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SPRING 2006

111 South Wacker Earns USGBC Gold LEED Rating World’s Largest Solar Laundry Governor’s Awards for Pollution Prevention Top 10 Consumer Complaints for 2005 The Weather & Your Landscape

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A S S O C I AT I O N ’ S AV E N U E

07 Governor’s Awards for Pollution Prevention GOVERNMENT BRIEFS

table of contents COVER STORY

Compiled by Michael C. Davids 11 Top 10 Consumer Complaints for 2005

27 Chicagoland Buildings & Environments Readership Profile

12 Will County Developer Pays to Clean Lake

GOVERNMENT BRIEFS

12 City and State Announce Construction of Recycling Center New Facility

28 US Fish and Wildlife Service’s Awards for Hegewish Marsh Restoration Project

13 Daley, DuPage Officials Agree on Wetlands Mitigation

28 Chicago Names New Department Heads

14 Millennium Park’s North Exelon Pavilions Receive a LEED Silver Rating

29 First State Sponsred Program to Offer Greenhouse Emmission Credits

15 Subscription Information

30 Scott named Director of IL EPA

02 111 South Wacker Earns USGBC Gold LEED Rating By Michael Davids

17 Professional Services Directory

PROPERTY PROFILE

THE LANDSCAPE BUYER

05 World’s Largest Solar Laundry By David Mack

21 The Weather & Your Landscape by James A. Fizzell

16 Editor’s Message

24 Interest Rates and Affordability are Keys for Homebuilders

ON THE COVER

111 South Wacker Building, The John Buck Company


B Y M I C H A E L C . D AV I D S

111 South Wacker Earns USGBC Gold LEED Certification ®

W

hen Chicago became home to the first skyscraper at the end of the 19th century, it started a trend of “firsts” in high-rise construction that continues to this day. Recently, a new Class A+ office building, 111 South Wacker, developed by The John Buck Company, earned a Gold LEED®-CS certification from the U.S. Green Building Council (USGBC). With this award, 111 South Wacker became the first speculative highrise office building in the world – not the country, but the world – to achieve the Gold-level certification.

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CHICAGOLAND BUILDINGS & ENVIRONMENTS

To attain the Gold LEED® certification, the 51-story 111 South Wacker needed to far exceed all current building environmental standards, ranging from causing a 30 percent domestic water use reduction to instituting a comprehensive recycling program. The John Buck Company worked closely with Goettsch Partners, the building’s architects, and Bovis Lend Lease, the building’s contractor, to ensure this mission was met. As a result of this collaboration, 111 South Wacker provides cleaner air and excellent natural light and views to more occupants, which contributes to better

health, reduced absenteeism, better productivity and improved economic performance of 111 South Wacker’s tenants. Mayor Richard M. Daley, a long-time proponent of increasing environmental building standards in Chicago, states, “The John Buck Company is setting a great example for developers in Chicago and across the nation. All our new libraries, police stations and other public City buildings are being designed to achieve LEED® certification. I encourage other private developers to follow The John Buck Company’s lead and adopt those same environmental standards in their buildings.” The USGBC is equally laudatory. “The John Buck Company’s work and the 111 South Wacker accomplishment confirm that our members, chapters, and 20,000 LEED® APs are changing the way we think about buildings,” says Rick Fedrizzi, USGBC President and CEO. “In five short years, LEED® has transformed the way buildings are being built and maintained by giving the industry a way to verify and benchmark the performance of a green building.”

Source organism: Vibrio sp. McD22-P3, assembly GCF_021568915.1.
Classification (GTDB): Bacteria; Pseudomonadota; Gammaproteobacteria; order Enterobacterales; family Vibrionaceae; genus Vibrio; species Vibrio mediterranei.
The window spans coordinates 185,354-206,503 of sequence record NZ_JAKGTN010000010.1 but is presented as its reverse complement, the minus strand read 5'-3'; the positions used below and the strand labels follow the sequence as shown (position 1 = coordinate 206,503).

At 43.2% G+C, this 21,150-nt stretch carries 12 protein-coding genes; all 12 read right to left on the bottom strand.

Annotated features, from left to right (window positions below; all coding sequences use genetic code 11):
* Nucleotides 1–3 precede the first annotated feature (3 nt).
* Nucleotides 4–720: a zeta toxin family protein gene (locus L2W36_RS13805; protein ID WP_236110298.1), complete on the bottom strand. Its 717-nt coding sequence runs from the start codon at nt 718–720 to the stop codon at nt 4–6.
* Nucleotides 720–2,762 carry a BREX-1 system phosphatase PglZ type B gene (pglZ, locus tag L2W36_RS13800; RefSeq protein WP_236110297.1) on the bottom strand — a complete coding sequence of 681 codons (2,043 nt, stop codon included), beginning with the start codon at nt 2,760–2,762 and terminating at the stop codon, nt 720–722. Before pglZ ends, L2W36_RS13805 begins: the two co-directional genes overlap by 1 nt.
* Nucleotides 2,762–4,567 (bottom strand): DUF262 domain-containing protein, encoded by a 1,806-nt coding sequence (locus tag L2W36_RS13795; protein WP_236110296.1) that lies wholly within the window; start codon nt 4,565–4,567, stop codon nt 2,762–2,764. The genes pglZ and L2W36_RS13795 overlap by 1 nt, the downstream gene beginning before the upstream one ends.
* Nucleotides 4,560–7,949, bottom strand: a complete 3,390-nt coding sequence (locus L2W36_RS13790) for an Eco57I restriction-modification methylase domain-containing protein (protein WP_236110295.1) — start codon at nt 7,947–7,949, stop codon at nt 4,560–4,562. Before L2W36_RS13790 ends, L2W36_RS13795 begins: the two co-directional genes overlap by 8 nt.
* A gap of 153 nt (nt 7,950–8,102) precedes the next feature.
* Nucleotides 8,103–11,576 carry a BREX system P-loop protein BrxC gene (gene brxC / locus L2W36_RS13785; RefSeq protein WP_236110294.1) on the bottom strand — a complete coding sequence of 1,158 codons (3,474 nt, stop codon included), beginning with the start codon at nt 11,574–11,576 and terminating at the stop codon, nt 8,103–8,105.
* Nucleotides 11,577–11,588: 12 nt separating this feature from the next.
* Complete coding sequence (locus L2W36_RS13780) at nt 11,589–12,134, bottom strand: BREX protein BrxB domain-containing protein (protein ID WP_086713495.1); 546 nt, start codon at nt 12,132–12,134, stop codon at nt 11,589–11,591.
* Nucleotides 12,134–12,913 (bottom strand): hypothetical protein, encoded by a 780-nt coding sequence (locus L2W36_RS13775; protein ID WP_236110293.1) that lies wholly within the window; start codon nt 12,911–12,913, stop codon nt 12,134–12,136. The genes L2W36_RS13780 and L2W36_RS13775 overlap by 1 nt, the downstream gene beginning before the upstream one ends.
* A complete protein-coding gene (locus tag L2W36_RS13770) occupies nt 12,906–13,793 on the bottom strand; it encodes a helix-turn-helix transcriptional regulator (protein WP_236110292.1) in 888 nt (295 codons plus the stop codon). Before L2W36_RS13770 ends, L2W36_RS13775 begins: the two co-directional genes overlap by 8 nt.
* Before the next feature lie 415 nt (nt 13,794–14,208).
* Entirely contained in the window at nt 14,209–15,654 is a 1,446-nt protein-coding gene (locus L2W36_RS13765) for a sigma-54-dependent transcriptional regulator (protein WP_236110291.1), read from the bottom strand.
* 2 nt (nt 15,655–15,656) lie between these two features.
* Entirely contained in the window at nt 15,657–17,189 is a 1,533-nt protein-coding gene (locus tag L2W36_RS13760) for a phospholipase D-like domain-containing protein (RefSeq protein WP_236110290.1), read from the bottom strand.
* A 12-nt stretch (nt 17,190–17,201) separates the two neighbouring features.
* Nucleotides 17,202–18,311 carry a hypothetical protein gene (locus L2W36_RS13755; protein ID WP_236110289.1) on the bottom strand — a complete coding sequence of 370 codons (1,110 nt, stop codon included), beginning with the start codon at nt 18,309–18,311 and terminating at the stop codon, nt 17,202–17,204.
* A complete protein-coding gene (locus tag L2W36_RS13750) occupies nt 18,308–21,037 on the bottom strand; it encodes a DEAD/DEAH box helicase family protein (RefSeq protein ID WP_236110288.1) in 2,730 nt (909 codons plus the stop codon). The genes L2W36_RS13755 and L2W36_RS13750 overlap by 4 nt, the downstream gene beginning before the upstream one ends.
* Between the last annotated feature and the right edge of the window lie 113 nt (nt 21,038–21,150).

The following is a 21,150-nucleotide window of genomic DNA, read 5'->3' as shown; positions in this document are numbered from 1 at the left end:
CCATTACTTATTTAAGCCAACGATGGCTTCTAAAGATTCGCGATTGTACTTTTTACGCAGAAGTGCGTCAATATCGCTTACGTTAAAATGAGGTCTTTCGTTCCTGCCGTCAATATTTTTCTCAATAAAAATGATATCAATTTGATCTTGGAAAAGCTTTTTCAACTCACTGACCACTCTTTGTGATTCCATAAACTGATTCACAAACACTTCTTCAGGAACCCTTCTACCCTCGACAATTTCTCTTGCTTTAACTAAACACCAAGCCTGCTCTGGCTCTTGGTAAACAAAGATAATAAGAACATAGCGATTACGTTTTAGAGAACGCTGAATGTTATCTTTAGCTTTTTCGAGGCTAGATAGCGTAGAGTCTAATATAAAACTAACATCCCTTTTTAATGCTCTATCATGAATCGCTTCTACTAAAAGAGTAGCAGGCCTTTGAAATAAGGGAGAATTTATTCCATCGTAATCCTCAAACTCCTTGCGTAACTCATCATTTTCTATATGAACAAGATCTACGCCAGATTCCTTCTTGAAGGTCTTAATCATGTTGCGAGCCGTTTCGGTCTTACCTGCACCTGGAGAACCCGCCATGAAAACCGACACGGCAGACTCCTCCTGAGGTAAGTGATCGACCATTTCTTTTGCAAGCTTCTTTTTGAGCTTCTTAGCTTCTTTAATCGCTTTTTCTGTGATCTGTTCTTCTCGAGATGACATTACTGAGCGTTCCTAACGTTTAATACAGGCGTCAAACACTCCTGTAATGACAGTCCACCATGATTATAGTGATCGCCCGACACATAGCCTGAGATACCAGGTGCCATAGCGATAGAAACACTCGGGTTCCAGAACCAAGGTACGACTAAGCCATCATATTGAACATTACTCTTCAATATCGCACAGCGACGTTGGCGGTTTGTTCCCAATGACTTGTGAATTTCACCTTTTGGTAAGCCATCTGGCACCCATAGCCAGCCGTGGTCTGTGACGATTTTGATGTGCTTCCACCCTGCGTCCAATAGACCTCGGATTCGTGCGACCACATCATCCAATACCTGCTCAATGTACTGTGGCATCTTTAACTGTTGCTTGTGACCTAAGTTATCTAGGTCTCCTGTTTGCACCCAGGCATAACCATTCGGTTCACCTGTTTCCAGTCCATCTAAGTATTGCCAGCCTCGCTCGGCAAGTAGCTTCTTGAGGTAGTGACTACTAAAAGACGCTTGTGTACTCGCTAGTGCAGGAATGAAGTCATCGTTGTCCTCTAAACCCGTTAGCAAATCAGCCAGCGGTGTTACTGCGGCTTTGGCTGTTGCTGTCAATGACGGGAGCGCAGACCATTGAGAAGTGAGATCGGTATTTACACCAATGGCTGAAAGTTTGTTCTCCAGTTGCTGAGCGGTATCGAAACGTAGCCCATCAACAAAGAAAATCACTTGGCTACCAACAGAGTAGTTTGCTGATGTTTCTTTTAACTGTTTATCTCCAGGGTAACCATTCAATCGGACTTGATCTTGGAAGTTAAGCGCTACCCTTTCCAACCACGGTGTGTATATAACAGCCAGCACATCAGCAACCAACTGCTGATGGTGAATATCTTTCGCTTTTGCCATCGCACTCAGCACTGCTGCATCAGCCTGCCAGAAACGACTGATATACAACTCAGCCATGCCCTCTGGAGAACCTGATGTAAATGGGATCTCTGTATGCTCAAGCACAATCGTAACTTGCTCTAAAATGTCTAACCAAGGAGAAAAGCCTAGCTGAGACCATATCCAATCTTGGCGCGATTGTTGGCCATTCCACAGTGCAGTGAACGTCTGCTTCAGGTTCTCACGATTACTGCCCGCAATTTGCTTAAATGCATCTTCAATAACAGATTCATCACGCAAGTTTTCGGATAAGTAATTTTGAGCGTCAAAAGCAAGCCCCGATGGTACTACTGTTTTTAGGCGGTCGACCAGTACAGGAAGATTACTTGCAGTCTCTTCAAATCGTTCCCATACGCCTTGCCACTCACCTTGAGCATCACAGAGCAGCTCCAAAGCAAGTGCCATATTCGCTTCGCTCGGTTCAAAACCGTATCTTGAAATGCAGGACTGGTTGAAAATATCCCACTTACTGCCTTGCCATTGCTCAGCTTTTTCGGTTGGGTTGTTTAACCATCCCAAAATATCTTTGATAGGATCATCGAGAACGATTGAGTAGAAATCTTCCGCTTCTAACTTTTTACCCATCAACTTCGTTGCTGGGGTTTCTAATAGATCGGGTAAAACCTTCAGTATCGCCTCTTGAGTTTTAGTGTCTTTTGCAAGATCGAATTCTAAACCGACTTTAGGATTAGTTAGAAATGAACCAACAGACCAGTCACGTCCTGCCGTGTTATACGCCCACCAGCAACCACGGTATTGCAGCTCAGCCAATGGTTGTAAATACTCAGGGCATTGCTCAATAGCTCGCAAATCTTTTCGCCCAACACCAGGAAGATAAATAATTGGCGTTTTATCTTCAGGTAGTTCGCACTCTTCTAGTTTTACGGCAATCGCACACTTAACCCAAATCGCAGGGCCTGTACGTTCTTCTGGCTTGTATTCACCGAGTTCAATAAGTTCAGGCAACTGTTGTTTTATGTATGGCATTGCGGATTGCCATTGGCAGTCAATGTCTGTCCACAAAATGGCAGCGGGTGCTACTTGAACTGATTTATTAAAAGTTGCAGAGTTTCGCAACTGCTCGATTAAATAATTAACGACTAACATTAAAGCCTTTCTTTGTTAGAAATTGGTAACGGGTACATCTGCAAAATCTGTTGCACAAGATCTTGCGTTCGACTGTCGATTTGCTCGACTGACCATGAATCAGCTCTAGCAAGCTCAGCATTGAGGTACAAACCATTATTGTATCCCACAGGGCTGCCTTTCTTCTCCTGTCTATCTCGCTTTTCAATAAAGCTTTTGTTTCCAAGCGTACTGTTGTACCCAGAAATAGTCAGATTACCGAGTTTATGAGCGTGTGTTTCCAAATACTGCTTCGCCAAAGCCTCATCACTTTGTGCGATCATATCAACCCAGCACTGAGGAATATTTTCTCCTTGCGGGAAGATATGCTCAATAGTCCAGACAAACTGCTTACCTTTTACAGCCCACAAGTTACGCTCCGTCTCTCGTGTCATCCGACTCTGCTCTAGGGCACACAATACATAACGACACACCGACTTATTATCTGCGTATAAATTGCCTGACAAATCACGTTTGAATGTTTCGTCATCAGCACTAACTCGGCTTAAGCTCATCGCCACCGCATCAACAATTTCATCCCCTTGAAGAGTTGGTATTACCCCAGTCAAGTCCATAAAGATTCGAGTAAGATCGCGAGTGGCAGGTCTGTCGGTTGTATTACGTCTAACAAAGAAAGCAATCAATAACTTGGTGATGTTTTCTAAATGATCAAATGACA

What is LEED®? In a nutshell, LEED® (“Leadership in Energy and Environmental Design”) is a program created by the USGBC to provide an objective system for measuring or rating the environmental sustainability of buildings. LEED® puts equal emphasis on the conservation of water, materials and other natural resources; recycling, urban

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re-development, reducing soil erosion, improving air quality (inside and outside, during construction and after construction), reducing light pollution and pollution in general. Energy use was a big concern. The energy consumption reduction focus includes lessening energy consumed by the building, reducing energy used to produce and transport materials and products used to construct and furnish the building, and energy consumed by the building’s occupants in their daily commute. Dan Jenkins, a principal with the John Buck Company, said 111 South Wacker’s LEED® success could not have been accomplished without the help of, among others: architect Goettsch Partners; contractor Bovis Lend Lease; the mechanical consultant ESD; and LEED® consultant Drew George of Drew George and Partners from San Diego.

LEED® certification.” Jenkins adds The John Buck Company recently commenced the development process for its next speculative high rise office building at 155 North Drive in Chicago, scheduled for occupancy in 2009. “Nearly all of the potential anchor tenants that we are talking with

today seem very interested in LEED® certification, and some are currently specifying LEED® certification as highly desirable or an absolute requirement for the building they will occupy.” Making 111 South Wacker Gold LEED® certified was a long and carefully planned process. The following is a